As I already stated recently at a CIO panel, it is important to foster more support for security throughout many companies and organizations. Since many folks (including management and executives) in various organizations have paid lip service when it comes to security in the past, a new approach should be taken to ensure we create the right incentives for these management layers in all the various involved entities (especially for those companies that create the above technologies).

Therefore, consider these key points:

  1. All leaders in a company should have a portion (an adjusted percentage rate depending on their job importance) of their annual bonus schemes allotted to the achievement of security goals. Remember, security is a leadership duty.
  2. As long as the NSA, GHCQ and others are sponsoring the dark market for zero days and exploits, etc., we create the problems we then later want to solve. These agencies should find alternative ways to disrupt the enemies.
  3. With “security” vendors releasing so-called PoCs (proof-of-concepts), which can easily be used and changed into malicious code by the “dark force,” it is no wonder cyber security is still in its infancy. The security industry would be well advised to make a clear decision on which side they stand.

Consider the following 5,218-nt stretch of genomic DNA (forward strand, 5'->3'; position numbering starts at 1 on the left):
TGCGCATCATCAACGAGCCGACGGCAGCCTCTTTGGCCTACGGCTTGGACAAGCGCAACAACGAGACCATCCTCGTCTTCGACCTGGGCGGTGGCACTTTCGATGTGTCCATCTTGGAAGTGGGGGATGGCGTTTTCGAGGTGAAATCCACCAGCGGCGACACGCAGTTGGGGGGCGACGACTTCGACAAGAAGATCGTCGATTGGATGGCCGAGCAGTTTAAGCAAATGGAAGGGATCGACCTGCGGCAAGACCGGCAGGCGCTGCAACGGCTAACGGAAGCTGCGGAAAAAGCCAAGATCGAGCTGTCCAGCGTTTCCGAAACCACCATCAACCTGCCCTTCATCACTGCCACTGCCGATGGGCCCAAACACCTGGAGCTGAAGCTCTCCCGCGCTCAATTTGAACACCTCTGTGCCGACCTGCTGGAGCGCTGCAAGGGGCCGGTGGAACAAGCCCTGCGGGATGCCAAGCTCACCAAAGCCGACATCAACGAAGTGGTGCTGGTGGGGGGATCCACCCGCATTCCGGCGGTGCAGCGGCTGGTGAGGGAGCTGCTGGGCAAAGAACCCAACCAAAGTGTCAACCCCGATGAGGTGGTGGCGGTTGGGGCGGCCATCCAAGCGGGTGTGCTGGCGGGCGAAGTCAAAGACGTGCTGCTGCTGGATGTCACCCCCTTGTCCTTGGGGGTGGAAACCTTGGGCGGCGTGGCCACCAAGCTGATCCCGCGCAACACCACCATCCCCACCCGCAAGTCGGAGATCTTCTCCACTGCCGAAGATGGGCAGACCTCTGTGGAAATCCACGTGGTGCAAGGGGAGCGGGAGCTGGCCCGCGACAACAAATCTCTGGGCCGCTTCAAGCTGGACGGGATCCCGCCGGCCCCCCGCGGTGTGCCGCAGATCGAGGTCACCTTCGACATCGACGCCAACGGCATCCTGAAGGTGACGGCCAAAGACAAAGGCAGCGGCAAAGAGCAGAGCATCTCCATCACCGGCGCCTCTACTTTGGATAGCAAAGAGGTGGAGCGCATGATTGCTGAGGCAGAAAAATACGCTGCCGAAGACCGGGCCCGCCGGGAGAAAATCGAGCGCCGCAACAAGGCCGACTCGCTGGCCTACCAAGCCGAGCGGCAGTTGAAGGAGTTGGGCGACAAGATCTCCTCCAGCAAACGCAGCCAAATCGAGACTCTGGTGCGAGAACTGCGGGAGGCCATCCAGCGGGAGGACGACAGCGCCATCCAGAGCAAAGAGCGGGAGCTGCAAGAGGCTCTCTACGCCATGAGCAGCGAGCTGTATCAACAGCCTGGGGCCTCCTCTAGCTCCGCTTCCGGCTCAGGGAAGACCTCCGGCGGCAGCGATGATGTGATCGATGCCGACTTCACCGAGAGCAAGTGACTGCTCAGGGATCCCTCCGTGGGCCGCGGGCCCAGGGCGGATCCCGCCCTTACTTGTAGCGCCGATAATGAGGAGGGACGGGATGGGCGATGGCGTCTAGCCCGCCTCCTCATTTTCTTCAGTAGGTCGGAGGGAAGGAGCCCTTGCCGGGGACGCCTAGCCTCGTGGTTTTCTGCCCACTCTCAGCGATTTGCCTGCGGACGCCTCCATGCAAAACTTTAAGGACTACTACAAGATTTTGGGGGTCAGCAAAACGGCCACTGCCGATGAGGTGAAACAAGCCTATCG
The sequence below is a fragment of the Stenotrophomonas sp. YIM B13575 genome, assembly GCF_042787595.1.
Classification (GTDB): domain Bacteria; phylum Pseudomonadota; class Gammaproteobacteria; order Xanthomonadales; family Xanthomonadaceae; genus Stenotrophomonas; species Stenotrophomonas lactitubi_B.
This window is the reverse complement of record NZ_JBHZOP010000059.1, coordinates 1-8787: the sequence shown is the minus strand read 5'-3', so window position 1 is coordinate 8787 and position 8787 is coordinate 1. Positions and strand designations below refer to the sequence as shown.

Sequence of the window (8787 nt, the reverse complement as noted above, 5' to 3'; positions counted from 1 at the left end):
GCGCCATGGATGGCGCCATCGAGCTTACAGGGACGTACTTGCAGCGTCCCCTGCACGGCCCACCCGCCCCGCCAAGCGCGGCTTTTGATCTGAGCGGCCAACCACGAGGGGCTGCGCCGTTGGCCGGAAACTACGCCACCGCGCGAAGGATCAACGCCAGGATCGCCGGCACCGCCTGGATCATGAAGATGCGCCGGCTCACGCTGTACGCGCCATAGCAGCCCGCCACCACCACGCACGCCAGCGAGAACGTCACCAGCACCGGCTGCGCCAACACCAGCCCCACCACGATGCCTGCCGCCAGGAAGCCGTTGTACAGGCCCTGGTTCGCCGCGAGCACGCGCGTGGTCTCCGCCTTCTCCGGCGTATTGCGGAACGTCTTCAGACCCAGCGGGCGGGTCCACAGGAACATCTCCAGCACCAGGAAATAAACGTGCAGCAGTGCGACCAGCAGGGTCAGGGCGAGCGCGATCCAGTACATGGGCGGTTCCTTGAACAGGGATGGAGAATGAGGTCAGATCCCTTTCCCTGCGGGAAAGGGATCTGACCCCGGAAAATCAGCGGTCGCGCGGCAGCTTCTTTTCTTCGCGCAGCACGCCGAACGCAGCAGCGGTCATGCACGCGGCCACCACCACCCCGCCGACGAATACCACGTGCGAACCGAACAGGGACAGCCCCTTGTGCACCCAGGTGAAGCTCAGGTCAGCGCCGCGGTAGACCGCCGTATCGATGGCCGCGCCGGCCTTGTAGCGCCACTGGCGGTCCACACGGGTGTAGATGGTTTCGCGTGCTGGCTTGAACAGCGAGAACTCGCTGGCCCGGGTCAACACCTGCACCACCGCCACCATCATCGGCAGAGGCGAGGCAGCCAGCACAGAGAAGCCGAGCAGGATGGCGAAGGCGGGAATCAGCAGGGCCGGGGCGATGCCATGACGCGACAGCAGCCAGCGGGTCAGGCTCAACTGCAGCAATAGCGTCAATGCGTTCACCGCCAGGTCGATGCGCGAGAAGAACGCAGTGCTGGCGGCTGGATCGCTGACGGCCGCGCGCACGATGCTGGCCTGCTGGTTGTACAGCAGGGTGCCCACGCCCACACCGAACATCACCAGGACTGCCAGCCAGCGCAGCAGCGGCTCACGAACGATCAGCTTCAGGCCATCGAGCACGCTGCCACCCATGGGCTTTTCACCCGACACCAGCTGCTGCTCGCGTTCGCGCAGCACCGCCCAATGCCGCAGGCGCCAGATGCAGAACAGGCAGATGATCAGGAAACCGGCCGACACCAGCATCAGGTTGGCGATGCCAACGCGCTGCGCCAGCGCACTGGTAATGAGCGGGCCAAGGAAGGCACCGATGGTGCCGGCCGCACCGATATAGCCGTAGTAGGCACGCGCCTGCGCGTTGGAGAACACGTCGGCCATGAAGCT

Please apply those above principles and thoughts to all types of connected things, regardless if it’s a car as used in the examples above, or a machine, a steel mill, a manufacturing plant, a nuclear power station, an airplane controller, a SCADA system, or any other (Internet) enabled device.

This will hopefully improve the current state of security, especially with the upcoming fourth wave of IoE.


Michael OberlaenderAbout the Author: Michael Oberlaender has a broad, global, diversified background in various industries and markets, 27 years of IT including 17+ years full time security experience, and a strong focus on IT & security strategy. Michael is a globally recognized thought leader, book author (“C(I)SO – And Now What?”), publisher, and has written numerous articles for security magazines, and also has been frequent speaker, panelist and moderator at security conferences. He holds a master of science (physics) from the University of Heidelberg, Germany. He is member of (ISC)², ISACA, ISSA, and InfraGard (FBI). 

CISOMichael is currently serving as the Chief Information Security Officer of a larger corporation across the US, Canada and the UK. His expressed statements and opinions are that of his own and do not reflect on any current or prior employer or customer.

To find out more about Michael´s book, “C(I)SO – And Now What?”, click here.

You can also follow Michael on Twitter here, and connect with him on LinkedIn here.

Editor’s Note: The opinions expressed in this guest author article are solely those of the contributor, and do not necessarily reflect those of Tripwire, Inc.